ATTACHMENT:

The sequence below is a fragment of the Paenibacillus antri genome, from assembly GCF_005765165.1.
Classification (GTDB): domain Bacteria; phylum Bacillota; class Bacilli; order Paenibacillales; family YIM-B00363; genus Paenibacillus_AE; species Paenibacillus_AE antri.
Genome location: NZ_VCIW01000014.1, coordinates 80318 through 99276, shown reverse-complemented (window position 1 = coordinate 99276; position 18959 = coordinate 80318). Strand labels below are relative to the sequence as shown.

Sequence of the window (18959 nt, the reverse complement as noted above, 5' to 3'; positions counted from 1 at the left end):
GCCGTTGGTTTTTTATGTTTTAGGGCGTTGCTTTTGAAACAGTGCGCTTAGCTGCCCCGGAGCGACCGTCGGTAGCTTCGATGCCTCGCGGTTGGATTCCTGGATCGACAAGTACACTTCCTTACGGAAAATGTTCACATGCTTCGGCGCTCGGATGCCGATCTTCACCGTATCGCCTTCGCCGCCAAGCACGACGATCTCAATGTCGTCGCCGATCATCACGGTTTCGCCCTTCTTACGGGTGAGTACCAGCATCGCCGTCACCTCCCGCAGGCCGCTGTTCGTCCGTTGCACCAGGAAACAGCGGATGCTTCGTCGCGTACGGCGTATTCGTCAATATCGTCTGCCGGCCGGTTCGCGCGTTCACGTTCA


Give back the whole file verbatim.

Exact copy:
The sequence below is a fragment of the Paenibacillus antri genome, from assembly GCF_005765165.1.
Classification (GTDB): domain Bacteria; phylum Bacillota; class Bacilli; order Paenibacillales; family YIM-B00363; genus Paenibacillus_AE; species Paenibacillus_AE antri.
Genome location: NZ_VCIW01000014.1, coordinates 80318 through 99276, shown reverse-complemented (window position 1 = coordinate 99276; position 18959 = coordinate 80318). Strand labels below are relative to the sequence as shown.

Sequence of the window (18959 nt, the reverse complement as noted above, 5' to 3'; positions counted from 1 at the left end):
GCCGTTGGTTTTTTATGTTTTAGGGCGTTGCTTTTGAAACAGTGCGCTTAGCTGCCCCGGAGCGACCGTCGGTAGCTTCGATGCCTCGCGGTTGGATTCCTGGATCGACAAGTACACTTCCTTACGGAAAATGTTCACATGCTTCGGCGCTCGGATGCCGATCTTCACCGTATCGCCTTCGCCGCCAAGCACGACGATCTCAATGTCGTCGCCGATCATCACGGTTTCGCCCTTCTTACGGGTGAGTACCAGCATCGCCGTCACCTCCCGCAGGCCGCTGTTCGTCCGTTGCACCAGGAAACAGCGGATGCTTCGTCGCGTACGGCGTATTCGTCAATATCGTCTGCCGGCCGGTTCGCGCGTTCACGTTCA